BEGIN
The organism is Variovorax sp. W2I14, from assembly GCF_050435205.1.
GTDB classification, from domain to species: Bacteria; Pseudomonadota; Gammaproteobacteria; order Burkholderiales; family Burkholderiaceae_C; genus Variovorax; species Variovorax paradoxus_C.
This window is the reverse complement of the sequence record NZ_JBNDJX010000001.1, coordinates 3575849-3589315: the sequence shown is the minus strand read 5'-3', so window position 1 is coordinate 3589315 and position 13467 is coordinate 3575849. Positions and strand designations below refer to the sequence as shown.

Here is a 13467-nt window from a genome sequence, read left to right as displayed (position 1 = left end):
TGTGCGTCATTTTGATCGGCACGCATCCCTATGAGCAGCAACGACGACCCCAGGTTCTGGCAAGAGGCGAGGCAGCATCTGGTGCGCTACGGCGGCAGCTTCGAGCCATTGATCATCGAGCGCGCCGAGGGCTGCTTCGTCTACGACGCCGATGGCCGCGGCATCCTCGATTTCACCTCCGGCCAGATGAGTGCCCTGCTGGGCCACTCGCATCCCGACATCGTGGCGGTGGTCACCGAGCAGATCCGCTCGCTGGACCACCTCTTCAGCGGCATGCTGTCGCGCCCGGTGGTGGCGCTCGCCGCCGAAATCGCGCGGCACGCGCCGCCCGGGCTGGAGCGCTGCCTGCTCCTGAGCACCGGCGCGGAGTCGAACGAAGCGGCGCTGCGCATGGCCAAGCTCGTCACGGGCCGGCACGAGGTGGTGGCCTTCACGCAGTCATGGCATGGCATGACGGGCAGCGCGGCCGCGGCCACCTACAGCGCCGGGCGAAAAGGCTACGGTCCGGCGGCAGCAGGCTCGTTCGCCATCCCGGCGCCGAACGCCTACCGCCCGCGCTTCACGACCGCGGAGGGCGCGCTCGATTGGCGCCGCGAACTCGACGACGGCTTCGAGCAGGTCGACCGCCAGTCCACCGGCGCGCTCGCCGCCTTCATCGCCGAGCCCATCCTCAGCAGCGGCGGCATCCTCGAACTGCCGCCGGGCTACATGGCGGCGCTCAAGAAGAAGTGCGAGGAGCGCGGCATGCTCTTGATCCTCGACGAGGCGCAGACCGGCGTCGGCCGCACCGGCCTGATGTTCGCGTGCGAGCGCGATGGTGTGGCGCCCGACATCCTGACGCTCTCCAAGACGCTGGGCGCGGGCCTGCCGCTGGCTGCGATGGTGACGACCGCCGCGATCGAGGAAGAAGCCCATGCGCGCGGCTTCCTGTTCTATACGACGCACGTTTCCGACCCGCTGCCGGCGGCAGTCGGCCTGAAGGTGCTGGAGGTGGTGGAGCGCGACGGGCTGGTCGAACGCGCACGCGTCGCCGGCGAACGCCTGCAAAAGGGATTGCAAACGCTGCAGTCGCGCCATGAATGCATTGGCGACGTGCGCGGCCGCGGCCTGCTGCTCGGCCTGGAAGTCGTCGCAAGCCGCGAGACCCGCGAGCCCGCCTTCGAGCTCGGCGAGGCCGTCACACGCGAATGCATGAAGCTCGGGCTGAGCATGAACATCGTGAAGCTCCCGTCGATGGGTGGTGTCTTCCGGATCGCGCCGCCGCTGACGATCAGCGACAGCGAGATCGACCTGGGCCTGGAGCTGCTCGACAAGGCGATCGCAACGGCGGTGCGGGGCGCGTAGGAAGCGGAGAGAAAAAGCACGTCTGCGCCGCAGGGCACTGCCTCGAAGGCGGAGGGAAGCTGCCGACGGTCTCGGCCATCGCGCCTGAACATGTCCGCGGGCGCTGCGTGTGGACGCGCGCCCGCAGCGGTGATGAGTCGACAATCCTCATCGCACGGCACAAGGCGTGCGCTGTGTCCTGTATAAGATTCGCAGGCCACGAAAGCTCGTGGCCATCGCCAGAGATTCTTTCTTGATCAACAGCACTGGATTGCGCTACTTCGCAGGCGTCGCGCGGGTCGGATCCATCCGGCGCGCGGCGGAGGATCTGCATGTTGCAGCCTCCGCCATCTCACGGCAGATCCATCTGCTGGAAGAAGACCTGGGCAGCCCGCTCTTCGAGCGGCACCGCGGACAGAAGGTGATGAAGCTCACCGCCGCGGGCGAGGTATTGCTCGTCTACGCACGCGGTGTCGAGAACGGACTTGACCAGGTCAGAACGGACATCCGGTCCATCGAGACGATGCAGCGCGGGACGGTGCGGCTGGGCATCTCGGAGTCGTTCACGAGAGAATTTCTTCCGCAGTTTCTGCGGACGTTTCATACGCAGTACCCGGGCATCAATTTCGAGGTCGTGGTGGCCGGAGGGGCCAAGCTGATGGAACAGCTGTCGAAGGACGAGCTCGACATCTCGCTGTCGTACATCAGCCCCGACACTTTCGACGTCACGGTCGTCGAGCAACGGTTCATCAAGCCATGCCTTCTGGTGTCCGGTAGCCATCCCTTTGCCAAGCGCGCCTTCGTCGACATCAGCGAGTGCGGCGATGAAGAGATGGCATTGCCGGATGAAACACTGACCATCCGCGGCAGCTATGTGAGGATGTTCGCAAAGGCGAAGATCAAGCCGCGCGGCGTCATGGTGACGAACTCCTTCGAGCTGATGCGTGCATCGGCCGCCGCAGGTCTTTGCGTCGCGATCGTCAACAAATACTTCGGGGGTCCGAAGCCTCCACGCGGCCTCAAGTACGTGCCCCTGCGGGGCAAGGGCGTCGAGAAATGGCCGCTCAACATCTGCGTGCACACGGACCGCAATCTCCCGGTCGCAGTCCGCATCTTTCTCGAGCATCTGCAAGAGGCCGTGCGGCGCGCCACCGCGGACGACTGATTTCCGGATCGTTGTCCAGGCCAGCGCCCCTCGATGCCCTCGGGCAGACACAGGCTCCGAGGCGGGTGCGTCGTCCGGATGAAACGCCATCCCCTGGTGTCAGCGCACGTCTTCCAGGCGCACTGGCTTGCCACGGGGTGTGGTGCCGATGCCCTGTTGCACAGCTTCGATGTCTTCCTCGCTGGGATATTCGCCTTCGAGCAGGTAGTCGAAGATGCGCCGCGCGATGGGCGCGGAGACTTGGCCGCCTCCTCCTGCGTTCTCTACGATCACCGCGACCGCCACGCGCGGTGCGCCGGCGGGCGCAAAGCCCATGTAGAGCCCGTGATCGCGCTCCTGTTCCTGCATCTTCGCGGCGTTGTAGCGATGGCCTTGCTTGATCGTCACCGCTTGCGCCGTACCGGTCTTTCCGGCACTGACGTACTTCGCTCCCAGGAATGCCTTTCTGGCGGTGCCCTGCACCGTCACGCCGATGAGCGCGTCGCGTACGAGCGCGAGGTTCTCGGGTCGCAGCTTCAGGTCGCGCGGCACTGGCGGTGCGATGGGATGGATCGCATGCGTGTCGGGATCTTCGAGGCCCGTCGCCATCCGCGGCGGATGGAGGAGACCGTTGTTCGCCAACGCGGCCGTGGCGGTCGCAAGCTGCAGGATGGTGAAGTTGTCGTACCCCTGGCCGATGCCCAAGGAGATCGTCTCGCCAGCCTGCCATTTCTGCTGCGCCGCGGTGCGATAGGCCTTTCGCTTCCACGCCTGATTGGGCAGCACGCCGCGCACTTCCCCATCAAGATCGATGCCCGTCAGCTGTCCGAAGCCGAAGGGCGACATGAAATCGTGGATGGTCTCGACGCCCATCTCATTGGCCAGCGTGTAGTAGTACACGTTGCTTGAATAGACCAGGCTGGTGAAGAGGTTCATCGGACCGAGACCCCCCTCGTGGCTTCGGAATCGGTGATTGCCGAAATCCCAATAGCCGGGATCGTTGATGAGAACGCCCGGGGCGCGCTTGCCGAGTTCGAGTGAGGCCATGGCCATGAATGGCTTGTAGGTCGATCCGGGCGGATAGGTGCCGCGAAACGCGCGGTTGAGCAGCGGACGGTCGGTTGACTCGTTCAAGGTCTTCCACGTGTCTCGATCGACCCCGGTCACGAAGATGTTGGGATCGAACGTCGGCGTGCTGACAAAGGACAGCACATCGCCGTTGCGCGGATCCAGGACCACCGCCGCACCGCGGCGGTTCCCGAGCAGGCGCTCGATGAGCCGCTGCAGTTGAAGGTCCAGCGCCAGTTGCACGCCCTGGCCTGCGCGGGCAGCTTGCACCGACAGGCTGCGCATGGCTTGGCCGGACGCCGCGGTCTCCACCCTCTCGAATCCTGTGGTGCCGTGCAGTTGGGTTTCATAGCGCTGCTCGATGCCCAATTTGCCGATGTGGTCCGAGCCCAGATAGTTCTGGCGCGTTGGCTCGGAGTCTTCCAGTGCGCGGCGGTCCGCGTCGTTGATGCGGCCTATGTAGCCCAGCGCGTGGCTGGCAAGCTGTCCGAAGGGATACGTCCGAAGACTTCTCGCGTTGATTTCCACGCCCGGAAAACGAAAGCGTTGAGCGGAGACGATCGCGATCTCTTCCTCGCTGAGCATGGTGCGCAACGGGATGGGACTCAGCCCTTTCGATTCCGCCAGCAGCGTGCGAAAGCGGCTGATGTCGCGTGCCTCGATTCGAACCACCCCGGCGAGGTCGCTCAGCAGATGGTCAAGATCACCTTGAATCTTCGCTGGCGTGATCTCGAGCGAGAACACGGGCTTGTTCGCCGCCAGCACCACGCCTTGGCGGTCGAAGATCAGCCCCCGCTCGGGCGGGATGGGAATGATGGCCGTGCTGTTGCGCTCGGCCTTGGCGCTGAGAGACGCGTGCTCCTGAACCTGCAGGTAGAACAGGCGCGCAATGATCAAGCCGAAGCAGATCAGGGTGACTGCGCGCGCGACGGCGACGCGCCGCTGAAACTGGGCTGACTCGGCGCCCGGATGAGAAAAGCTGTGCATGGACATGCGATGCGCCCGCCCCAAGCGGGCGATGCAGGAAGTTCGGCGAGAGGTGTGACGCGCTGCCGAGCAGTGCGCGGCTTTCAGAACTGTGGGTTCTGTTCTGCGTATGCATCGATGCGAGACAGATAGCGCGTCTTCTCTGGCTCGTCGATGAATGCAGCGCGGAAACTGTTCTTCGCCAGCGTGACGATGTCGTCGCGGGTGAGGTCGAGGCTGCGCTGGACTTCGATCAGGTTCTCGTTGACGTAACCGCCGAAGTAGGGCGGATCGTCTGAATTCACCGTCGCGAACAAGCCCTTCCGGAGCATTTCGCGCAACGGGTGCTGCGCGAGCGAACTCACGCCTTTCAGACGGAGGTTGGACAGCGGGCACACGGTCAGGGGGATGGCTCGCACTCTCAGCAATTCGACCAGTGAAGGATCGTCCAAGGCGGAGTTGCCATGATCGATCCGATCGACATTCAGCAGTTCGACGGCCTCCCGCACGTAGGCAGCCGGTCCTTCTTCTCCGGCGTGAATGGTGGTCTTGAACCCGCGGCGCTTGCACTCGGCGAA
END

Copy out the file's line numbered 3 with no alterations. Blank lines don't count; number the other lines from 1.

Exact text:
This window is the reverse complement of the sequence record NZ_JBNDJX010000001.1, coordinates 3575849-3589315: the sequence shown is the minus strand read 5'-3', so window position 1 is coordinate 3589315 and position 13467 is coordinate 3575849. Positions and strand designations below refer to the sequence as shown.